Today, on Sci Fi (which is part of NBC Universal), I saw an ad for Battlestar Galactica Razor, and noticed something interesting: it's on HD-DVD. And suddenly, I realized exactly why NBC Universal pulled its content from iTMS. It's Platform Wars, Episode IV: The Empire Strikes Back.

When you see HD-DVD, think Microsoft. When you see Blu-ray, think Sony, Apple, and most everyone else. That's a little unfair. Some other companies with no specific Microsoft or Apple affiliation have simply been (or felt) forced to pick a side. Others, such as Toshiba, are trying to do to Sony what Sony has done to them. But you know from the existence of MSNBC that NBC has always leaned -- hard -- towards the Microsoft camp.

So it's all about allegiance to the Microsoft DRM-everywhere camp.

I guess the "NBC is run by idiots" theory wasn't too far off the mark.

Friday, November 30, 2007

Just how stupid do you think potential iPhone customers are?

A couple of days ago AT&T's CEO "spilled the beans" about Apple's plans to launch a 3G iPhone in 2008. Apparently, this is terrible for Apple because it will cause potential customers to hold off blowing $400 on an iPhone now and wait for the 3G model.

It seems to me that most potential iPhone customers fall into one of two categories:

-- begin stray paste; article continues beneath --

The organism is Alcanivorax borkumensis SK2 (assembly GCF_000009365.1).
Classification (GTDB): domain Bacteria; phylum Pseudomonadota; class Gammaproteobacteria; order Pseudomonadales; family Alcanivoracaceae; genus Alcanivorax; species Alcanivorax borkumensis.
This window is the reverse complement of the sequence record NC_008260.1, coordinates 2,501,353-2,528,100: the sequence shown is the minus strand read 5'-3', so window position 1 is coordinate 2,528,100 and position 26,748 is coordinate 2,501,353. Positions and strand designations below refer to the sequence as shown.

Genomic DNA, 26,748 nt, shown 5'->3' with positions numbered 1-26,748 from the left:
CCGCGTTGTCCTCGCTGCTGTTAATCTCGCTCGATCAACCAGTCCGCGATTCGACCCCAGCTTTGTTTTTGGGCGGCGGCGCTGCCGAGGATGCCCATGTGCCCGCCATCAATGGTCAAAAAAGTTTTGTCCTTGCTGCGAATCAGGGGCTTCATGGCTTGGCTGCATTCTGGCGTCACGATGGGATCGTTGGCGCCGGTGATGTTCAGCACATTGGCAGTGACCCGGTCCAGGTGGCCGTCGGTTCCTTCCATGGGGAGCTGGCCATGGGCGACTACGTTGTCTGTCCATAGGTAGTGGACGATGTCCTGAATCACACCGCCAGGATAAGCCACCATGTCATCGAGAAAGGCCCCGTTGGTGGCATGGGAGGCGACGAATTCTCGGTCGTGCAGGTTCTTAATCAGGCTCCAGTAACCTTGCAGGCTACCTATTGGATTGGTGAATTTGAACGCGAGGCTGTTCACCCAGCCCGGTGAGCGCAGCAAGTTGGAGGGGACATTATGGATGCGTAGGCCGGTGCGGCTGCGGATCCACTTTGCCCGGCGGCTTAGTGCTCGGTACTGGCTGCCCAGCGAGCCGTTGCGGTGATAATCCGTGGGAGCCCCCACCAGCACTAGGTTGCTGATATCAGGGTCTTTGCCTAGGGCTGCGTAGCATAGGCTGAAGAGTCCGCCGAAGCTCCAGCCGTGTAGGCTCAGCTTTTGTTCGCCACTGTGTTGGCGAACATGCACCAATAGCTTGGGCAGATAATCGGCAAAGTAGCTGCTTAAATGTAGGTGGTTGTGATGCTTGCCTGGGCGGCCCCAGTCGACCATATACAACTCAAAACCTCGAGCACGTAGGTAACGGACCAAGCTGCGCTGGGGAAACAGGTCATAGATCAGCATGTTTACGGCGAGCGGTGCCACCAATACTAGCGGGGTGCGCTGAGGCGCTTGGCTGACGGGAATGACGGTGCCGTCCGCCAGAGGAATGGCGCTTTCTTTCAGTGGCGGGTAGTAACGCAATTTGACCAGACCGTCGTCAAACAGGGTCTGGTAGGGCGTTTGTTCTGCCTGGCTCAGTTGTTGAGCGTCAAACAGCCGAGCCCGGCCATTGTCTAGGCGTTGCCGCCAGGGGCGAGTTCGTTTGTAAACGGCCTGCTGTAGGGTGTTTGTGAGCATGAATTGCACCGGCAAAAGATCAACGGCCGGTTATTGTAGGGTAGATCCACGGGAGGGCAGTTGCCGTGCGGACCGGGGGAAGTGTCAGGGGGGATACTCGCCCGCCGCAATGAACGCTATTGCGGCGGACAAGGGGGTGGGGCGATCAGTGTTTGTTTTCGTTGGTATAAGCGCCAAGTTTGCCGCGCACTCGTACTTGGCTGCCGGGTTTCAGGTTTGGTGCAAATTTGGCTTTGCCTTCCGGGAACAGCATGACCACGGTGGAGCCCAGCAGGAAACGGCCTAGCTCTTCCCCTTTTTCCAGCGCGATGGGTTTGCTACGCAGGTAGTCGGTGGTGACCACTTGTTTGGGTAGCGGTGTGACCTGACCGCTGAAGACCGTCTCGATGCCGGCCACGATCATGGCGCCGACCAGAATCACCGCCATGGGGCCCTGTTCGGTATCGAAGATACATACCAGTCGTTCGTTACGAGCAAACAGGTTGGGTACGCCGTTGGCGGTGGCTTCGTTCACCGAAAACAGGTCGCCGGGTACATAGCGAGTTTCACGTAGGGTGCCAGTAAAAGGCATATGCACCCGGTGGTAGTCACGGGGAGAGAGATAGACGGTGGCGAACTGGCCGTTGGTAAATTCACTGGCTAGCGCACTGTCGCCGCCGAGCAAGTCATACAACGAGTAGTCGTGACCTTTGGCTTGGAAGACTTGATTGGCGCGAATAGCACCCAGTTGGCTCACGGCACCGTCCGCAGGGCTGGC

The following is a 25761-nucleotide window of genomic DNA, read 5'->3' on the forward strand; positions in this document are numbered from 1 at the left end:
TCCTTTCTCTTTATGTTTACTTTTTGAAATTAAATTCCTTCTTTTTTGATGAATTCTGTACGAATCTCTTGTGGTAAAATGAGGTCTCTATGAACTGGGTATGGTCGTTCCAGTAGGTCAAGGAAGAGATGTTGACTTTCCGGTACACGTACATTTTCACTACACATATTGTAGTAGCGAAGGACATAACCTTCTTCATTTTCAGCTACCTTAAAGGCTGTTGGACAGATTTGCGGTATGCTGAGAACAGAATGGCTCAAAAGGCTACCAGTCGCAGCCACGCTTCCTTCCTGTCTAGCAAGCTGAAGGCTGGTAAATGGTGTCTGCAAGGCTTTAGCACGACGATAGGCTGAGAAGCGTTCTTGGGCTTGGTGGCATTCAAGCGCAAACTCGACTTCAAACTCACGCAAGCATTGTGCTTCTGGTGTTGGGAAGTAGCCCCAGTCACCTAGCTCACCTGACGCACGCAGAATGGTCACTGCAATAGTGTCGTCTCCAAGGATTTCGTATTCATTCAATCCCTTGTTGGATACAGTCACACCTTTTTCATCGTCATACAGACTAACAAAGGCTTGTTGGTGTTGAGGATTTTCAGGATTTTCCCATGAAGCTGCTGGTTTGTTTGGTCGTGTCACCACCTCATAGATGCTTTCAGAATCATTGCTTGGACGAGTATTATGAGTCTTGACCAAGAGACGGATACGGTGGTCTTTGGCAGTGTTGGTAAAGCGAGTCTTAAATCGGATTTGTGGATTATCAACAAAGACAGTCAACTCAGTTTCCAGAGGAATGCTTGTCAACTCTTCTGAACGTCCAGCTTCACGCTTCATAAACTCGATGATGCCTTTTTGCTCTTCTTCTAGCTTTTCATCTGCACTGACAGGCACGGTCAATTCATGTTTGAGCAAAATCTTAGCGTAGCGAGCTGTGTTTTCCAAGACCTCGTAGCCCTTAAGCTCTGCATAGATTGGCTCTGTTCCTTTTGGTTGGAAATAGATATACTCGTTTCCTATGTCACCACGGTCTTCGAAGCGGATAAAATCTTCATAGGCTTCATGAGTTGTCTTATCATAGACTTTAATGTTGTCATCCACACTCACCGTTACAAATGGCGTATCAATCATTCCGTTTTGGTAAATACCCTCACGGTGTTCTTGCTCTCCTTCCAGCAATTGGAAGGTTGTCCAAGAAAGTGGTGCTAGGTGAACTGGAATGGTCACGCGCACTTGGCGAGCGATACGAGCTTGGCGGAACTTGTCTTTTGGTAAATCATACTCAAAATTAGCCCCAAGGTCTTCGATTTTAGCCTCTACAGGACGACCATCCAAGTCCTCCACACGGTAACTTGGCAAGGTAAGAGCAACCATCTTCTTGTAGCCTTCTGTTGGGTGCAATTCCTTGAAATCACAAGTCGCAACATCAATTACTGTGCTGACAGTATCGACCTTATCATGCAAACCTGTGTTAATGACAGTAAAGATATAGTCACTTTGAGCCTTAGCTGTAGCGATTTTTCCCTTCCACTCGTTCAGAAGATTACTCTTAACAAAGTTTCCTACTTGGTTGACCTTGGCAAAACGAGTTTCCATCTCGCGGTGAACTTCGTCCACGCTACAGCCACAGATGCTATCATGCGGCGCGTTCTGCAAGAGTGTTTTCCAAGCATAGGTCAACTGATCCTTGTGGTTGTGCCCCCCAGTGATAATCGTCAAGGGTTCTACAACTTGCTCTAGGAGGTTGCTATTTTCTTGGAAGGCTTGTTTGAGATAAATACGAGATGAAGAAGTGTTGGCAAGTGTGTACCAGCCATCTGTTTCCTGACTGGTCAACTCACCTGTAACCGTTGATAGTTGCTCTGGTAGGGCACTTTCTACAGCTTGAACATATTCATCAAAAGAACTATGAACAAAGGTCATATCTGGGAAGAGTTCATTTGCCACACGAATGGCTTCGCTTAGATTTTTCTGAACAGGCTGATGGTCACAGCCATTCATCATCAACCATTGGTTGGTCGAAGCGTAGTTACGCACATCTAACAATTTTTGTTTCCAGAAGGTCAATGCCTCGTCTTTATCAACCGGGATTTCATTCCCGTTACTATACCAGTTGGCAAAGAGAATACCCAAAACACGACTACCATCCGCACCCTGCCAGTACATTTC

First, when I mention to typical Mac or PC users that I recently installed Leopard, the most common response from either group is either: (a) "What's Leopard?" or (b) "Oh, is it out already?" Most people do not keep up with this shit -- they have lives, or at least other interests.

Second, if you're someone who does keep up with this shit, you already knew that Apple was planning to release a 3G iPhone in 2008. How did you know this? Because either (a) Apple is freaking retarded, and yet somehow has managed to release a succession of world-beating products over the last six years or (b) they're developing a 3G iPhone.

So exactly which category of potential iPhone customer will this information give pause to? Well, there are folks in between the two categories of "clued in" and "has better stuff to do with their lives", and that is "idiot fan boys". The question is, just what proportion of iPhone customers fall into that gap?

So going back to the original question -- just how stupid do you (or I) think potential iPhone customers are -- there's one more piece of the puzzle to consider. Who buys someone a cell phone for Christmas?

Oh, and one more thing

Apple does have one trick up its sleeve that its competitors don't. The price it charges for iPhones is not subsidized, so when a new iPhone comes out, folks can just buy it and swap it onto their existing account. This is not the case for the vast majority of cell phones on the (US) market which have totally bogus prices ($99 with a 2 year plan, $299 without it). It follows that Apple can transition users onto new generations of iPhone without waiting for plans to expire, which is, along with a lack of discernable improvements over time, what has killed Motorola's RAZR.